A Mass of Christian burial will be held at 11 a.m. Wednesday, May 28, at St. Michael Catholic Church in Junction City. Burial will be in St. Michael’s Parish Cemetery with military funeral honors.
Visitation will be at Martens/Rembs Funeral Home in Junction City from 5 to 8 p.m. Tuesday, May 27, and at the church from 10 a.m. Wednesday until the Mass. There will be a 7 p.m. rosary service Tuesday led by the Rev. Lyle Schulte and the Knights of Columbus Council 4646 of Junction City at the funeral home.
Condolences may be offered online at www.rembsfh.com.
Mr. Mallek was born Jan. 31, 1918, in the town of Eau Pleine in Portage County, a son of the late Joseph and Francis (Bobrowski) Mallek.
He was married to Angeline M. “Nell” Zarecki Jan. 25, 1941, at St. Michael Catholic Church in Junction City. She died June 15, 2010, after celebrating 69-1/2 years of marriage.
He left his job with the Soo Line Railroad and entered the U.S. Army Dec. 29, 1942, during World War II. He was assigned to the Asiatic-Pacific Theatre, including Pearl Harbor, Guadalcanal, Saipan, New Guinea, among other Pacific Islands, and Okinawa.
He served in the 302nd Engineer Battalion as a technical sergeant and mechanic foreman, working with heavy equipment and trucks. He was on the Japanese Island of Okita when the atomic bomb was dropped on Japan. On his way back to the United States, his boat was almost sunk.
He was involved in custom farming for other farmers in Portage and Wood counties and was one of the first farmers to have the latest machinery. He developed special farming skills, such as testing his own milk for quality and quantity, welding classes to repair or rebuild his machinery and had a rapport with area machinery dealers and other farmers.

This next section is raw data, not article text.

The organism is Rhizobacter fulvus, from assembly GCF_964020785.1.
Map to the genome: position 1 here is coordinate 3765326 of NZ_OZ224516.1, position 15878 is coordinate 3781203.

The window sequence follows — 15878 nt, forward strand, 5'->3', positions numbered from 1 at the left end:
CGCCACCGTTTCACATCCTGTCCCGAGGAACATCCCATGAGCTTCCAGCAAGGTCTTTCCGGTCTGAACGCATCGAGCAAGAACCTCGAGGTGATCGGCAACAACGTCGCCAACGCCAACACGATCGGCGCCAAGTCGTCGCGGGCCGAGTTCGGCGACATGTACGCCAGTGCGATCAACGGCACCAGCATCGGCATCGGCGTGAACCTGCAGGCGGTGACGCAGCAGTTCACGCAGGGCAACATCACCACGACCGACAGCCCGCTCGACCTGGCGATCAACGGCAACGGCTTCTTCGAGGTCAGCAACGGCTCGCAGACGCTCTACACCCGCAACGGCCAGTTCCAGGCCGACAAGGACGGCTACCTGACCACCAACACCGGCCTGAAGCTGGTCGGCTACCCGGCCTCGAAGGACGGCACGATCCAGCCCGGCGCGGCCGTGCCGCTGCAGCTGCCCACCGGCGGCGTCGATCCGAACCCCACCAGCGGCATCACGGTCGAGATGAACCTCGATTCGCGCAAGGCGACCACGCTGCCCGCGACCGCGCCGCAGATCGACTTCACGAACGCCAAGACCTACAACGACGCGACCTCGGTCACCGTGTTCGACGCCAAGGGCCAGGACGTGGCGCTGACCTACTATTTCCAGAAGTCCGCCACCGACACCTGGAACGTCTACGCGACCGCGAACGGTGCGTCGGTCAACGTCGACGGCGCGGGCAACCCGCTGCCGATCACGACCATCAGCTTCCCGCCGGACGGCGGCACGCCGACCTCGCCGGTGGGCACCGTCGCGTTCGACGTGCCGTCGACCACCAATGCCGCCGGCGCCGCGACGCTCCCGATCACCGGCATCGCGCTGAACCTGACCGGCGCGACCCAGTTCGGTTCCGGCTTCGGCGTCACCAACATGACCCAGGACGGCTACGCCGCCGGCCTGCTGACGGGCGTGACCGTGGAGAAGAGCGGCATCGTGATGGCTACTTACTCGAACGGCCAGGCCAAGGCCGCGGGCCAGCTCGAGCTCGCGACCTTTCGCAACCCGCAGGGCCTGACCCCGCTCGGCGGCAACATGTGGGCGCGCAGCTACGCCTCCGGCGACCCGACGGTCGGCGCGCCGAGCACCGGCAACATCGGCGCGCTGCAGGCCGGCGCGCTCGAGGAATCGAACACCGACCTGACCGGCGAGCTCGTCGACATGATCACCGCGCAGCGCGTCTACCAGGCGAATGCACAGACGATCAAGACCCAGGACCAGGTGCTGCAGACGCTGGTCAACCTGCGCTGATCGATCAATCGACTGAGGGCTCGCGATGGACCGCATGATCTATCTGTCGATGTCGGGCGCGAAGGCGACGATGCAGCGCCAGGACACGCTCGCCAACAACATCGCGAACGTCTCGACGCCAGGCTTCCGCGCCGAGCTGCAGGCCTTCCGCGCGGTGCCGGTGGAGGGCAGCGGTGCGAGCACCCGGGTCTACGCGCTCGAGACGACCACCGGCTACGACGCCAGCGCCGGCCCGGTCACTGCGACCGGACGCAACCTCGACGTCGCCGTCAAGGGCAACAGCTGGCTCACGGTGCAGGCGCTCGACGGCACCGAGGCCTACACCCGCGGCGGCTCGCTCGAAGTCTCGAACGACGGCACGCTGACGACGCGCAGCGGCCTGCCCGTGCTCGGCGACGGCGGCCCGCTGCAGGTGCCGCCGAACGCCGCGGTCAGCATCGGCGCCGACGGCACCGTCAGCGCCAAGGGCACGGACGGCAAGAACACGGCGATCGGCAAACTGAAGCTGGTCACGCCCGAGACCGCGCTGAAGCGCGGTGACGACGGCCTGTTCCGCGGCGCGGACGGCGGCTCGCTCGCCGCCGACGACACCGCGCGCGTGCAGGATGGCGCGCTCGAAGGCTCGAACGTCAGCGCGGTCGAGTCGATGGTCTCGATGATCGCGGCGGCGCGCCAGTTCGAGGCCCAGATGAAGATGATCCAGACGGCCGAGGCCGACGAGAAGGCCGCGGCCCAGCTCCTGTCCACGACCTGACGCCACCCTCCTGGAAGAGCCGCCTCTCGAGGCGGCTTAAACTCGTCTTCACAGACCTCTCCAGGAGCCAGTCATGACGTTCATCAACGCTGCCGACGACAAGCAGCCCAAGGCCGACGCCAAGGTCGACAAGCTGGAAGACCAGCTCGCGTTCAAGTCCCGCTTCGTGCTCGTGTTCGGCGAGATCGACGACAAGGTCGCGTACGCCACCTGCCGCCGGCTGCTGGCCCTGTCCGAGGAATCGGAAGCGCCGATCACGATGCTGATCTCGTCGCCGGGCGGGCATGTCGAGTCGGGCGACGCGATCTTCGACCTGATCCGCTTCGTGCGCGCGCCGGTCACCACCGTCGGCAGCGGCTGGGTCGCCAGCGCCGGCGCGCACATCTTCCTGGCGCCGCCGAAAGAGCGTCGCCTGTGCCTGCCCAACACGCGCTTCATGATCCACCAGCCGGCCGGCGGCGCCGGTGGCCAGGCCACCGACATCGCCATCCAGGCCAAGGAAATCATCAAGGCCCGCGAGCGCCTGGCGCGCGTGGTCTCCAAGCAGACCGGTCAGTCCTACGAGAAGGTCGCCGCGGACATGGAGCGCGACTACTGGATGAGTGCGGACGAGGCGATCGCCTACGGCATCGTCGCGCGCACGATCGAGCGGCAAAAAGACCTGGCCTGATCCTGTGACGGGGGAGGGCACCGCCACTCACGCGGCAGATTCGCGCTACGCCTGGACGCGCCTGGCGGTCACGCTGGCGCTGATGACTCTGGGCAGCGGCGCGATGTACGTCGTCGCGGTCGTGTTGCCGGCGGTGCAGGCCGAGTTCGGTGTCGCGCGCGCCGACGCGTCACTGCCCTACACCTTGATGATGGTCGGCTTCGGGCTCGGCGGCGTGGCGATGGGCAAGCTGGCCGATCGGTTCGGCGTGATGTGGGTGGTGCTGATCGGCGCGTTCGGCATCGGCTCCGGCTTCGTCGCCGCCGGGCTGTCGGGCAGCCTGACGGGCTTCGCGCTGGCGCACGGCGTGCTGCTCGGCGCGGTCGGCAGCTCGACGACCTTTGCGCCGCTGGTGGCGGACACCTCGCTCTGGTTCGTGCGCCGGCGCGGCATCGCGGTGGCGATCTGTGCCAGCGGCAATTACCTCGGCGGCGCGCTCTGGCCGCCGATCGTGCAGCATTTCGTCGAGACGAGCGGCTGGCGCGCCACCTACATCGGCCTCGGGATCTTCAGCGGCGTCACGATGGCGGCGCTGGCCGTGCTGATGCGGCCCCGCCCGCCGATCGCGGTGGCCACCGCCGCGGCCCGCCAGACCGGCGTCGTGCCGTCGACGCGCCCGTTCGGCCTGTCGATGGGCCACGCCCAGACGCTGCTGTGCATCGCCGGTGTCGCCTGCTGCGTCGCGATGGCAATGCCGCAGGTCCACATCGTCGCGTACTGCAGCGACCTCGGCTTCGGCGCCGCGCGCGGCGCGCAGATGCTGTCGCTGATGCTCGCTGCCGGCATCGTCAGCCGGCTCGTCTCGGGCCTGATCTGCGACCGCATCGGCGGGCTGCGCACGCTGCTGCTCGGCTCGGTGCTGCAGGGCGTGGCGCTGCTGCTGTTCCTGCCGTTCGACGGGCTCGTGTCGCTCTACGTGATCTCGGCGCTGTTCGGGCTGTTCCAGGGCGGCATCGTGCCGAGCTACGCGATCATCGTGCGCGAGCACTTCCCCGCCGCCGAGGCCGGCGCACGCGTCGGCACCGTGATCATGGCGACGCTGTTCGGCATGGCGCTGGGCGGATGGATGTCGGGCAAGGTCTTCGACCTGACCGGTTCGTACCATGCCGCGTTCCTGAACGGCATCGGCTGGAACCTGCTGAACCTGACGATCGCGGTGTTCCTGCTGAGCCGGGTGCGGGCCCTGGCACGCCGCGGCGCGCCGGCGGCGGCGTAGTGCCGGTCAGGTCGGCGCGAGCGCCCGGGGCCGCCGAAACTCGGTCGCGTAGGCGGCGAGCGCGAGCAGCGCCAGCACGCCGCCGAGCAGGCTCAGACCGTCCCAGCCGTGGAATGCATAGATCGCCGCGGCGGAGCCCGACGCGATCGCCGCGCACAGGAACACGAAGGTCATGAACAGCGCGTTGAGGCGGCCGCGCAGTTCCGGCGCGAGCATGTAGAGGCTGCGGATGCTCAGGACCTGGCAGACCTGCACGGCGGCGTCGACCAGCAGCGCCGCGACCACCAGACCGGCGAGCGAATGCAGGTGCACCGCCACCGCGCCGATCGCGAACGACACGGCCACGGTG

He practiced leading-edge technologies, such as transitioning from threshing machines and horses, hand-milked cows and milk cans; to self-propelled combines, automated milking systems, slurry manure system, as well as other modern farm equipment and crop variety genetics. In his early days of farming, he also managed a gas route for Dairyman’s Coop in Junction City.
He was a lifetime member of St. Michael Parish, where he served as an usher and belonged to the Holy Name Society. He was a charter and honorary member of Knights of Columbus Council 4646 and also a member of the American Legion Post 6.
Survivors include two sons, Edward and Peter (Betty), Junction City; one daughter, Mary Ann (George) Berken; two brothers, Aloysius (Venard) and Joseph (Sharon); three sisters, Martha Mancl, Josephine (Donald) Martens and Rosemarie Kawlewski; eight grandchildren; and five great-grandchildren.
He was also preceded in death by three brothers, Victor and Adam who both died in infancy, and Benedict; one sister, Celia Ciaglo; and twin grandsons.